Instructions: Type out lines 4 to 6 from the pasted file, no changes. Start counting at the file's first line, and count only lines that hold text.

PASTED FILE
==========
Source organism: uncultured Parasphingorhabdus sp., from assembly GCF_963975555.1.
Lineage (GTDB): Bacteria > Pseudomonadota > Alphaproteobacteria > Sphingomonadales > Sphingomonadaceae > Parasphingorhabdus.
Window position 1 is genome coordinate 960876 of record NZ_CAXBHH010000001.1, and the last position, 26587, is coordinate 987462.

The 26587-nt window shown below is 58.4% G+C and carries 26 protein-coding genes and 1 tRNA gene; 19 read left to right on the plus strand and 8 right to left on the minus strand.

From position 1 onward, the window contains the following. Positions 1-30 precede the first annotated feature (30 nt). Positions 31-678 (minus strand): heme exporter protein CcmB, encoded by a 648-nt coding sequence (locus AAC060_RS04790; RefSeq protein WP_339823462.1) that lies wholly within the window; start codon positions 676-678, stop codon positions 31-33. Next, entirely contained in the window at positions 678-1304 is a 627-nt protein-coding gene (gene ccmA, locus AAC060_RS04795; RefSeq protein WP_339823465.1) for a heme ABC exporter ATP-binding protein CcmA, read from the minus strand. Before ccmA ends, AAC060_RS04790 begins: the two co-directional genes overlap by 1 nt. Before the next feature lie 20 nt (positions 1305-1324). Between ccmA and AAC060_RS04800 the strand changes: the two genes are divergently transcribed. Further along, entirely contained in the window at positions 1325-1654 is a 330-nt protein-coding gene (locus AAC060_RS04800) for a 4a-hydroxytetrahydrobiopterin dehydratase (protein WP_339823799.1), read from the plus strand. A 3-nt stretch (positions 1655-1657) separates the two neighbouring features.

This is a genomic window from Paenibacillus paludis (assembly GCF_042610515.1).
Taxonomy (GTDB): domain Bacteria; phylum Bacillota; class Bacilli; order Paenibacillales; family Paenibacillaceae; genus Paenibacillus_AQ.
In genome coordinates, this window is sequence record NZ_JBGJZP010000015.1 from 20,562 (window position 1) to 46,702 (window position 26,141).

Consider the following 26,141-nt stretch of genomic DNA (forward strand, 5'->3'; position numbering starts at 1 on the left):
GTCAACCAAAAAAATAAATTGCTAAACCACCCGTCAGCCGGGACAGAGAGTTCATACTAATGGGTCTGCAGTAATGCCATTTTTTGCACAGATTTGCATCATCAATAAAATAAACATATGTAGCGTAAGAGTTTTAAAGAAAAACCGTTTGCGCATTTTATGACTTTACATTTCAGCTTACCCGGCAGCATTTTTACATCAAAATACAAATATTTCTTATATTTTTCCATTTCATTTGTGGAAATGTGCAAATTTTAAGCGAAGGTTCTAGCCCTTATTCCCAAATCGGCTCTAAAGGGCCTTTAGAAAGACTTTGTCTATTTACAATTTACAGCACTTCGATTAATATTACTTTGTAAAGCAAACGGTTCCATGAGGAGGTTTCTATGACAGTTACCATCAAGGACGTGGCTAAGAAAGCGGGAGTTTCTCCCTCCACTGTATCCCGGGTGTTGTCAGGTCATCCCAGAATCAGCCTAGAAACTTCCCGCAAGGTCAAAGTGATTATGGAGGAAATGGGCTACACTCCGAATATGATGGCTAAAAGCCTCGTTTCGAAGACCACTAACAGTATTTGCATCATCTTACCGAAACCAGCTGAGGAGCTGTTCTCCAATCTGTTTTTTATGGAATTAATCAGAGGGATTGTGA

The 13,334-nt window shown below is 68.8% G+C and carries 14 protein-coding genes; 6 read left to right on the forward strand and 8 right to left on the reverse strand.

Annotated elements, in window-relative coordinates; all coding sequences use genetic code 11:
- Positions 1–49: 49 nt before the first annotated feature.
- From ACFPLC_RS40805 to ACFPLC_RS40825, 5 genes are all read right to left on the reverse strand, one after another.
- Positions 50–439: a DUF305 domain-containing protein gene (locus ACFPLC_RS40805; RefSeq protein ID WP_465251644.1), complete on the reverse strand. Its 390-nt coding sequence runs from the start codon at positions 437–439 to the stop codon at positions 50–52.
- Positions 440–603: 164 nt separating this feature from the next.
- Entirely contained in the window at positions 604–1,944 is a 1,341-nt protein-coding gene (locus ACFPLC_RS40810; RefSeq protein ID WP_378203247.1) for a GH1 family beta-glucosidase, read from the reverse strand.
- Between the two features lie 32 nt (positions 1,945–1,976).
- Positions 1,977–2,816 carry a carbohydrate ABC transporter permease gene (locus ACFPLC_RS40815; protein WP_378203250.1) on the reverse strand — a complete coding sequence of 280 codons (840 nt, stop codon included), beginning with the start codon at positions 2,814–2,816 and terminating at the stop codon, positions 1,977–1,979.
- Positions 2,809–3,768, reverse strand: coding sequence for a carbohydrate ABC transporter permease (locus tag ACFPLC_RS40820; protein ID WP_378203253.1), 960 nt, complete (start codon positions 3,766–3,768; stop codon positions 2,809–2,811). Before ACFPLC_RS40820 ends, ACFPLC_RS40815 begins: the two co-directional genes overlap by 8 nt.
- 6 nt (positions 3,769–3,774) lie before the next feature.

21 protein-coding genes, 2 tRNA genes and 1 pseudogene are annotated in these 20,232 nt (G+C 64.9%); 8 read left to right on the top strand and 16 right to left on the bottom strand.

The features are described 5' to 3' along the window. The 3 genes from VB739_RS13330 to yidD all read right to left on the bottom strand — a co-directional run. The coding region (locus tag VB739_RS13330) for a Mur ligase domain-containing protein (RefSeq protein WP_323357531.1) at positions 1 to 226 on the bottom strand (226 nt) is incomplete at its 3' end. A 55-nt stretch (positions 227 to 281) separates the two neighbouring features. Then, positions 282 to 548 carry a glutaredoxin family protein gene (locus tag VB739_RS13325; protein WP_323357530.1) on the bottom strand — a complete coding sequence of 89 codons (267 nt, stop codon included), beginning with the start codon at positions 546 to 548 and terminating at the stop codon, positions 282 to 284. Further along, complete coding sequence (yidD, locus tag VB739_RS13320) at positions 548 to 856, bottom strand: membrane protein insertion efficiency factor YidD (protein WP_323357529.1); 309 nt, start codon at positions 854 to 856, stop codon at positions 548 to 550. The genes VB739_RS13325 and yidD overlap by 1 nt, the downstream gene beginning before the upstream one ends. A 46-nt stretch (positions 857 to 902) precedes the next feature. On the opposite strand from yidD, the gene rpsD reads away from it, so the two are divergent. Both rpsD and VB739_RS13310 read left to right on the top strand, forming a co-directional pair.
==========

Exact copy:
The 26587-nt window shown below is 58.4% G+C and carries 26 protein-coding genes and 1 tRNA gene; 19 read left to right on the plus strand and 8 right to left on the minus strand.

From position 1 onward, the window contains the following. Positions 1-30 precede the first annotated feature (30 nt). Positions 31-678 (minus strand): heme exporter protein CcmB, encoded by a 648-nt coding sequence (locus AAC060_RS04790; RefSeq protein WP_339823462.1) that lies wholly within the window; start codon positions 676-678, stop codon positions 31-33. Next, entirely contained in the window at positions 678-1304 is a 627-nt protein-coding gene (gene ccmA, locus AAC060_RS04795; RefSeq protein WP_339823465.1) for a heme ABC exporter ATP-binding protein CcmA, read from the minus strand. Before ccmA ends, AAC060_RS04790 begins: the two co-directional genes overlap by 1 nt. Before the next feature lie 20 nt (positions 1305-1324). Between ccmA and AAC060_RS04800 the strand changes: the two genes are divergently transcribed. Further along, entirely contained in the window at positions 1325-1654 is a 330-nt protein-coding gene (locus AAC060_RS04800) for a 4a-hydroxytetrahydrobiopterin dehydratase (protein WP_339823799.1), read from the plus strand. A 3-nt stretch (positions 1655-1657) separates the two neighbouring features.

This is a genomic window from Paenibacillus paludis (assembly GCF_042610515.1).